Ms. Hotchner initiated a robust special exhibition program at MAD, many of which traveled nationally. These included a series of critically acclaimed exhibitions organized around materials and process, including Radical Lace & Subversive Knitting (2007), Second Lives: Remixing the Ordinary (2008), Slash: Paper Under the Knife (2009), Otherworldly: Optical Delusions and Small Realities (2011), Swept Away: Dust, Ashes, and Dirt in Contemporary Design (2012) and Against the Grain: Wood in Contemporary Art, Craft, and Design, opening in March 2013.
Ms. Hotchner has also been responsible for creating new platforms to spotlight the work of underrepresented and emerging artists as well as exhibitions that examine new trends and innovations in design such as Bespoke: The Handbuilt Bicycle (2010) and Ghosts Stories, New Designs from Nendo (2009). In addition, she recently launched a multi-year world art survey program that made its debut with The Global Africa Project (2010) and will be followed in 2014 with The Global Latin America Project. She has been responsible for such significant surveys as Crafting Modernism: Midcentury American Art and Design (2011), part of the centenary series exploring 20th century American craft, and the three-part series Changing Hands: Art Without Reservation (2002, 2005, 2012), which looked at contemporary Native American art.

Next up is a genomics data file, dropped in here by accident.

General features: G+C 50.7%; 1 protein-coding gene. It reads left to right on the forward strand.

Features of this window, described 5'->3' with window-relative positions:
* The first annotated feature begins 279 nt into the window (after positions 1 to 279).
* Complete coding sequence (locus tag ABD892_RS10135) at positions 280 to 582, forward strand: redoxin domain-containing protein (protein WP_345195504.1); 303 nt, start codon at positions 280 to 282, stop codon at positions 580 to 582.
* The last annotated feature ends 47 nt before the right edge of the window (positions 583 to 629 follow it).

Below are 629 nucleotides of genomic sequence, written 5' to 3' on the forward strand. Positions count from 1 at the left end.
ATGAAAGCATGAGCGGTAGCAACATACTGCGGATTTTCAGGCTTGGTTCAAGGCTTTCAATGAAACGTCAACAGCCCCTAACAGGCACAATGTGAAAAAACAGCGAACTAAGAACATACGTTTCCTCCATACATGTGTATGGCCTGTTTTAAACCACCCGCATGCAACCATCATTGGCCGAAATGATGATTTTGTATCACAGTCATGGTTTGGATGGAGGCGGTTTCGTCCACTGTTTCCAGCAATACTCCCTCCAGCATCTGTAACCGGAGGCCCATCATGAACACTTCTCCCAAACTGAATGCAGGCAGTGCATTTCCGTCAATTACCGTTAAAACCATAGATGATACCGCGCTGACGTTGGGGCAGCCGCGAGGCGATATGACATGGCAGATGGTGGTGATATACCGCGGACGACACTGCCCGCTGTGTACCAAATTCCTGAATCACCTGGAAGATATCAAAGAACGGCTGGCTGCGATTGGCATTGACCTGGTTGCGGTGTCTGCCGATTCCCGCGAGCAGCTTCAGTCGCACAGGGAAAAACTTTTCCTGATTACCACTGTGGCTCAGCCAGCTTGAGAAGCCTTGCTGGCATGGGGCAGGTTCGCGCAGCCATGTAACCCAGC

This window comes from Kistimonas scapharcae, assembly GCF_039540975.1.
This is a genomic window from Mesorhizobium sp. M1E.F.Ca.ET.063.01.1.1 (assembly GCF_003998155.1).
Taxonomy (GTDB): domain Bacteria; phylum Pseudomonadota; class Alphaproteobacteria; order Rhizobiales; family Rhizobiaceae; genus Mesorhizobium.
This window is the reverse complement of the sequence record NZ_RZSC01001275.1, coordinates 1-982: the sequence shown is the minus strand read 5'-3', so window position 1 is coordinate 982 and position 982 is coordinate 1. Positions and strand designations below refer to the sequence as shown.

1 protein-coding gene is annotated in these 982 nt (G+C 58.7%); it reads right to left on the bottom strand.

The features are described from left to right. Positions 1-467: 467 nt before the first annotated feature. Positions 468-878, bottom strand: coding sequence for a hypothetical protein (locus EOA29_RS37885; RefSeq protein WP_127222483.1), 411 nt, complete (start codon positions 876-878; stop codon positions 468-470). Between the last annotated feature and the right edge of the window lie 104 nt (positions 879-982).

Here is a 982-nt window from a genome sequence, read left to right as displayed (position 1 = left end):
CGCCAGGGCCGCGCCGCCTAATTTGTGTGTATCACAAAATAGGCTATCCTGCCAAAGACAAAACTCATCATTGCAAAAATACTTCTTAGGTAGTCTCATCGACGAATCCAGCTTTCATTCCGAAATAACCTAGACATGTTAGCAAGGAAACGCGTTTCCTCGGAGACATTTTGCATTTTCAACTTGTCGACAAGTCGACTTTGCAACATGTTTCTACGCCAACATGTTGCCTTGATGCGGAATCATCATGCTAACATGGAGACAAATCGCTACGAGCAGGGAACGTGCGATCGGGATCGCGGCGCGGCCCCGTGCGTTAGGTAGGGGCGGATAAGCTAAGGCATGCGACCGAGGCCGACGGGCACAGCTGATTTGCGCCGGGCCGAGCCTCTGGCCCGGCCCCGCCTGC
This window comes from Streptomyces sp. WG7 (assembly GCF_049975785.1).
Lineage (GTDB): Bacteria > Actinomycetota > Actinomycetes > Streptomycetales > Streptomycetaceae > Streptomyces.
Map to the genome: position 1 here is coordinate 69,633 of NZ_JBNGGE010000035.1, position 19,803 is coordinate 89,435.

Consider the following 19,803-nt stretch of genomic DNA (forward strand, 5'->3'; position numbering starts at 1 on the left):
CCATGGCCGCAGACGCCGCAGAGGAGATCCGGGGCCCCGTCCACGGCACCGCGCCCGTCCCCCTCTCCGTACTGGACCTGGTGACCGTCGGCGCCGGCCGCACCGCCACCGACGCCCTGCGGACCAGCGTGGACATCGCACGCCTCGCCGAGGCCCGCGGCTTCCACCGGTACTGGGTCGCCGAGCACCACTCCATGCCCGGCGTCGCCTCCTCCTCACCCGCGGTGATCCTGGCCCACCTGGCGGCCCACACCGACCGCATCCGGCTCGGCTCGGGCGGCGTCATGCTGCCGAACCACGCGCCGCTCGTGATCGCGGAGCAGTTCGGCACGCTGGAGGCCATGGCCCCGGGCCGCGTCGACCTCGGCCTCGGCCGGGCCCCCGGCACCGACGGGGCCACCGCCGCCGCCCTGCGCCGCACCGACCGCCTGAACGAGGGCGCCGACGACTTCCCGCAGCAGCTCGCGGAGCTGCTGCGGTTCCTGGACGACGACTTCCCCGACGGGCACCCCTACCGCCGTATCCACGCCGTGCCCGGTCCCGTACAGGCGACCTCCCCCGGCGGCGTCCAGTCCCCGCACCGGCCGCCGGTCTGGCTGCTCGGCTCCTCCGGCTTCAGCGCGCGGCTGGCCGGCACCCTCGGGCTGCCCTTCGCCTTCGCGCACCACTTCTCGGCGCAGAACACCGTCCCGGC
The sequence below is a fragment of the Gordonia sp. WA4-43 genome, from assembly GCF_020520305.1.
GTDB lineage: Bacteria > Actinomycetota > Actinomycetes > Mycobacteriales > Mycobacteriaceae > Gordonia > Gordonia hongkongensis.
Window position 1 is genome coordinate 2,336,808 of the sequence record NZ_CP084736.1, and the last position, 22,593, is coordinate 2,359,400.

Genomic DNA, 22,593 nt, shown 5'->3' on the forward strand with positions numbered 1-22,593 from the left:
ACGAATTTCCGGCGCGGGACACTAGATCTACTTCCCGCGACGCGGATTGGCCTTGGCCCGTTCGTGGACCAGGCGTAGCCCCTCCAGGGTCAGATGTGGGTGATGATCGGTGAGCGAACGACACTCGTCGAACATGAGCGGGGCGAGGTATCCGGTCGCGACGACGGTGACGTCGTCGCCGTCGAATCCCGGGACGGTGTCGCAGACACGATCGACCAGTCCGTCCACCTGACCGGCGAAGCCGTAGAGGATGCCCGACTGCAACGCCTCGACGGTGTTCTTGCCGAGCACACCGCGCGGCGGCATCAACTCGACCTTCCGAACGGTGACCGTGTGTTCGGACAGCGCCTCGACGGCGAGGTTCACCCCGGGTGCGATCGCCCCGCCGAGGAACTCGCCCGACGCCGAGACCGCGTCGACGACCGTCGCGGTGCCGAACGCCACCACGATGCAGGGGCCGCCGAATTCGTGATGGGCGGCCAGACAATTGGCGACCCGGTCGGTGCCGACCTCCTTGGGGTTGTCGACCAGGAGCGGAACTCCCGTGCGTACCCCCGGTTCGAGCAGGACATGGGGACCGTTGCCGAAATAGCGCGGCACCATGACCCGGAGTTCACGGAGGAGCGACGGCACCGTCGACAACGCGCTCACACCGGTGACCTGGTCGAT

Throughout her tenure, Ms. Hotchner has been committed to expanding the permanent collection, which has grown three-fold. The collection encompasses traditional forms of craftsmanship—including works made in clay, glass, wood, metal and fiber—as well as works of art and design created with innovative new materials and processes, such as digital media and cutting-edge design technologies. The collection establishes a bridge between legendary figures and a new generation of artists, who represent an entirely new collecting direction that includes the fuller range of the design processes and expanded areas of study. Highlights from the collection include: one of the most important collections of art jewelry in the country, with notable holdings of early studio work by Arthur Smith and Margaret de Patta; design objects by internationally recognized leaders in the field, including Paul Cocksedge, Hella Jongerius, Nendo, and Marcel Wanders; works by leading artists in American sculptural ceramics, including Robert Arneson, Ruth Duckworth, Peter Voulkos, and Betty Woodman; and wood and furniture by legendary designers such as Wharton Esherick and George Nakashima, and by a new generation of artists working in wood. Under Ms. Hotchner’s direction, the collection has been fully digitized and can now be accessed through in-gallery technologies and is also fully accessible to the global community.